Could the success of Leicester City FC be down to the ancient power of South East Asian music, asks Clive Bell
You might have read elsewhere about Leicester City FC’s mysterious conquest of what US soccer fans call the EPL or English Premier League. But is there even something magical about Leicester’s championship-winning campaign? Some deeper element, less susceptible to statistical analysis? For it seems that East Midlands football has been subtly, though loudly, drawing on the ancient power of South East Asian music. I’m referring to the clappers, or clap-banners, that nearly 30,000 fans at Leicester’s King Power stadium find on their seats at every home game. If the crowd are Leicester’s 12th man, then their kit includes a cardboard clapper, turning the stadium into the league’s noisiest venue.
Leicester’s owner is Vichai Srivaddhanaprabha, a Thai billionaire with a monopoly on Bangkok airport’s duty-free shopping, who sometimes lands his blue helicopter on the King Power pitch before home games. According to the Daily Telegraph, Thai monks have visited the stadium and blessed the pitch and the Leicester players, and Srivaddhanaprabha spends £12,000 a match supplying each fan with a bright blue clapper, made by the London company Clap-Banners.
Fans on Leicester forum Foxes Talk have pondered the clappers’ power: “I thought the novelty might wear off but it hasn’t,” reports one supporter. “The Thais are very superstitious and for as long as they and even us believe that they’ve had an impact they won't be getting rid anytime soon.” Daily Mail sportswriters meanwhile have calculated the effect of the clappers as increasing Leicester’s points tally by 1.35 per game, and point out that only one home game has been lost since they appeared.
Leicester’s clappers are made of recycled paper and bear pictures of players such as striker Jamie Vardy, but clappers are proper percussion instruments, too. They even show up in Western symphony orchestras, where they’re called the whip or the slapstick. But perhaps they are most at home in Asian ensembles: Thailand groups employ them regularly, alongside the glistening finger cymbals that drive the rhythms in Thai classical music. We might speculate about their use in ritual contexts, driving out spirits, or perhaps summoning up an injury time equaliser. But it’s my bet that Srivaddhanaprabha took his free clappers wheeze from the more formal environs of the Mahori ensemble: a Thai string group playing dignified music, often considered appropriate for women players.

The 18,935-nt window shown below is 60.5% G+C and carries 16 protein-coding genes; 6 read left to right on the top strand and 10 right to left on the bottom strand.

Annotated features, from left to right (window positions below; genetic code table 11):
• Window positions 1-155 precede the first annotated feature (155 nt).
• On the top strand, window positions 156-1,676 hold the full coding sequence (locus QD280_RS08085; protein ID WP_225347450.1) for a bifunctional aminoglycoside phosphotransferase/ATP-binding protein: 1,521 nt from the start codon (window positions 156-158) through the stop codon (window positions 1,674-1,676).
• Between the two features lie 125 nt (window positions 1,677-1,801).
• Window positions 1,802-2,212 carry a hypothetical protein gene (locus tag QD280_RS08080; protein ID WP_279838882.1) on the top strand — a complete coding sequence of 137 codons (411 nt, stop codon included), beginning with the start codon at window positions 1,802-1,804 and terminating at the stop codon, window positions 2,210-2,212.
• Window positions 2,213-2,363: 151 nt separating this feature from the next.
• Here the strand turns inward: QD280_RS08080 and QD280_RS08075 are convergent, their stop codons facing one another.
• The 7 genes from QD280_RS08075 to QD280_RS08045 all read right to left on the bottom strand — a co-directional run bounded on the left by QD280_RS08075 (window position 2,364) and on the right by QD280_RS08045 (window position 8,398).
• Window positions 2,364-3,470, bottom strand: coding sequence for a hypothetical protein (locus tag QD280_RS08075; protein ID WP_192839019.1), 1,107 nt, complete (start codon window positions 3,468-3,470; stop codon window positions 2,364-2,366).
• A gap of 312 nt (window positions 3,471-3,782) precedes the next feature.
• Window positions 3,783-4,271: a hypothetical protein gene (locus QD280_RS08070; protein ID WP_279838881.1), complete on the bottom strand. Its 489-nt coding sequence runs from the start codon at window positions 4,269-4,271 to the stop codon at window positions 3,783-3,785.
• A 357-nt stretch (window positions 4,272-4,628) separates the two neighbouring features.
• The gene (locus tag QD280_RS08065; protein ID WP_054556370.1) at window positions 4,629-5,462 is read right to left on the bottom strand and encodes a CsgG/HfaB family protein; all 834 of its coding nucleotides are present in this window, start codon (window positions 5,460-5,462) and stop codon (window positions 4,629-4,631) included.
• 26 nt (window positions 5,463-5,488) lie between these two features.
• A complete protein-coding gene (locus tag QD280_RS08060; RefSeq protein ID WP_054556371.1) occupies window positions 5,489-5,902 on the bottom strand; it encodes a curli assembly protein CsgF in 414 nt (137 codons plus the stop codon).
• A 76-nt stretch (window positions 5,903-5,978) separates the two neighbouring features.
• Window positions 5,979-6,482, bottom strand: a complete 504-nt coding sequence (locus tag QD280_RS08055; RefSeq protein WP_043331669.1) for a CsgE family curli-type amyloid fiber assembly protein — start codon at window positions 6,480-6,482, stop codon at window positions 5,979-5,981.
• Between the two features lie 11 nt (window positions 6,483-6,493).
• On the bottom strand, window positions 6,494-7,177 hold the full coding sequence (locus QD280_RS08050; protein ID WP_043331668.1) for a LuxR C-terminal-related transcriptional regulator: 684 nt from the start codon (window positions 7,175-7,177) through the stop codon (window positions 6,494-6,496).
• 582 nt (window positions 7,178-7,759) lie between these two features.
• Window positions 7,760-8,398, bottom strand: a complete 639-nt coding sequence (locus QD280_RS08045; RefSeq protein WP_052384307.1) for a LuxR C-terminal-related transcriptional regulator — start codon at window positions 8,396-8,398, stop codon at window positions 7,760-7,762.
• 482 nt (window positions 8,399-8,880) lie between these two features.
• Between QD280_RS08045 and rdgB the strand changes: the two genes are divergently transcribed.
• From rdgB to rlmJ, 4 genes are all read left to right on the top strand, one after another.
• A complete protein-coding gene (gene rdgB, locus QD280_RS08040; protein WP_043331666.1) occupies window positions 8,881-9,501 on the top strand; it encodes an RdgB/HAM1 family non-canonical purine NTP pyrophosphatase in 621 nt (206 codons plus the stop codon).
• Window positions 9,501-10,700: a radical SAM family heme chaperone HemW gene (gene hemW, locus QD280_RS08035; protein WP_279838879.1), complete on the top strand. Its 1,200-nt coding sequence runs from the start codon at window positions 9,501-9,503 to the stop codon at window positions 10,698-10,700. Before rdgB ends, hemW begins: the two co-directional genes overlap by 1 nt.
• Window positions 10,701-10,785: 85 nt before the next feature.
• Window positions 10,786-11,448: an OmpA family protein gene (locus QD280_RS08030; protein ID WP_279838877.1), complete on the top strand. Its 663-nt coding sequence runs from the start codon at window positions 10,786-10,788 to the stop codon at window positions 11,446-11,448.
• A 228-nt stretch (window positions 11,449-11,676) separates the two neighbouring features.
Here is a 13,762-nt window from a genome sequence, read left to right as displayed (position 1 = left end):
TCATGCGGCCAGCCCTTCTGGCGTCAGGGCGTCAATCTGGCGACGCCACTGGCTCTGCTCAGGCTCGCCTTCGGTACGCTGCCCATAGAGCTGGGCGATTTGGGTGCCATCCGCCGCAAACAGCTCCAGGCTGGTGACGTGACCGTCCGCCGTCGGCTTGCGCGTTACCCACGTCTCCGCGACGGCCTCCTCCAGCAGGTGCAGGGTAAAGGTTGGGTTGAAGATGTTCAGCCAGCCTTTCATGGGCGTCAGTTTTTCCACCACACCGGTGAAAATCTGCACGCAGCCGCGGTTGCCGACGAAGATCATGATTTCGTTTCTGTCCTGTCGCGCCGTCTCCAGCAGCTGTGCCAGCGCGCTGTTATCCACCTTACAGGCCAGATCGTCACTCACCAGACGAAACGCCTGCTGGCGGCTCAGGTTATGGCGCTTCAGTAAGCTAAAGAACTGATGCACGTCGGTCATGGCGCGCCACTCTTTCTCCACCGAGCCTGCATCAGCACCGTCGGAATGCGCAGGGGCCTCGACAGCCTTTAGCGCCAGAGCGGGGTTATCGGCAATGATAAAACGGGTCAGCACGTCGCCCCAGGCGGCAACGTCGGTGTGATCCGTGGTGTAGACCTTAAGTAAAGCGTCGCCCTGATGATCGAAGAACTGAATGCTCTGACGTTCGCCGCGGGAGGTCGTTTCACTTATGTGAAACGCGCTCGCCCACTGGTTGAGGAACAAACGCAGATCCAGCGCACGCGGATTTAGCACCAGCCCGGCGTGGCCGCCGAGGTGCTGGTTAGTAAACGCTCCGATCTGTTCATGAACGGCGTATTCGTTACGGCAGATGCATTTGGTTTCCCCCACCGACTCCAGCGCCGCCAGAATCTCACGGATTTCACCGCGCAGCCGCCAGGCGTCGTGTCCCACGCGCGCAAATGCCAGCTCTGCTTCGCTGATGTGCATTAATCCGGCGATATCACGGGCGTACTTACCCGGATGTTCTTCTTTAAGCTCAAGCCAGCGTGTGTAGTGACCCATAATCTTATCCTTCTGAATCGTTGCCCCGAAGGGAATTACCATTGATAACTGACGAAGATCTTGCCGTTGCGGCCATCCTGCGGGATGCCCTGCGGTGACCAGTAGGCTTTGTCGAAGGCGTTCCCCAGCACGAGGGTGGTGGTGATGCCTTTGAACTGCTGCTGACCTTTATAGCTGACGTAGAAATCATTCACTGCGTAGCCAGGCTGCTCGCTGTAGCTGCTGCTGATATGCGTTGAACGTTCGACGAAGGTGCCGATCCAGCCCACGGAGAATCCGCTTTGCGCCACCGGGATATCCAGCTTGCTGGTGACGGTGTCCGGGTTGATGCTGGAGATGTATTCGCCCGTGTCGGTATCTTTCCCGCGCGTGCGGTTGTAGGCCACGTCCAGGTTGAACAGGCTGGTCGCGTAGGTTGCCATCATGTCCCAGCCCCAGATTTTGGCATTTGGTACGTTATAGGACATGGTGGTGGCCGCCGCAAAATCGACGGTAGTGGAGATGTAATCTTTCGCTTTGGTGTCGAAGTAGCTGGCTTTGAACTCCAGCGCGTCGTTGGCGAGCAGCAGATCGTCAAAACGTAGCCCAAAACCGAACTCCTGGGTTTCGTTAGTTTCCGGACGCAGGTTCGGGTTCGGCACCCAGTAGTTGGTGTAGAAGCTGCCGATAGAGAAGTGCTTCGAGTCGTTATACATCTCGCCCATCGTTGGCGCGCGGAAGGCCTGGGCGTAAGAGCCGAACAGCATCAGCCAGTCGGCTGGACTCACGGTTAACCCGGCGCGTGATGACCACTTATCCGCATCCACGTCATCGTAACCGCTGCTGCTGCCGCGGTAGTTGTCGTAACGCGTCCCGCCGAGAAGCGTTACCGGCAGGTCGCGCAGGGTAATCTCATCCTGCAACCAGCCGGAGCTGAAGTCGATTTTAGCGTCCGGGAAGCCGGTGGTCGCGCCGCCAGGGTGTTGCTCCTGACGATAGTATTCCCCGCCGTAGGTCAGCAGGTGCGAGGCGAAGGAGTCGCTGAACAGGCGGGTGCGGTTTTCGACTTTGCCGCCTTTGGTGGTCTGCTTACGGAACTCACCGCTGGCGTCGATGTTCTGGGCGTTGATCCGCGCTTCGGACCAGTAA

Several Thai clappers exist – the krab koo, the krab mai – but the most Leicester-like are the fan-shaped set known as krab puang. On a YouTube film of a concert at Srinakharinwirot University in Bangkok, the krab puang are played by a woman in a striking yellow shirt. The best moment is at just under 16 minutes in, when a Mahori group perform a tune called “Lao Duang Duen”, complete with clappers. The ensemble sound is especially smooth because they’ve included a harmonium. The harmonium is a pretty odd choice in this traditional Thai context – and maybe the musicians think so too, because we can see they’ve gone to some trouble to cover up the whole front of the instrument, using a great big sheet of bright, Leicester-blue paper.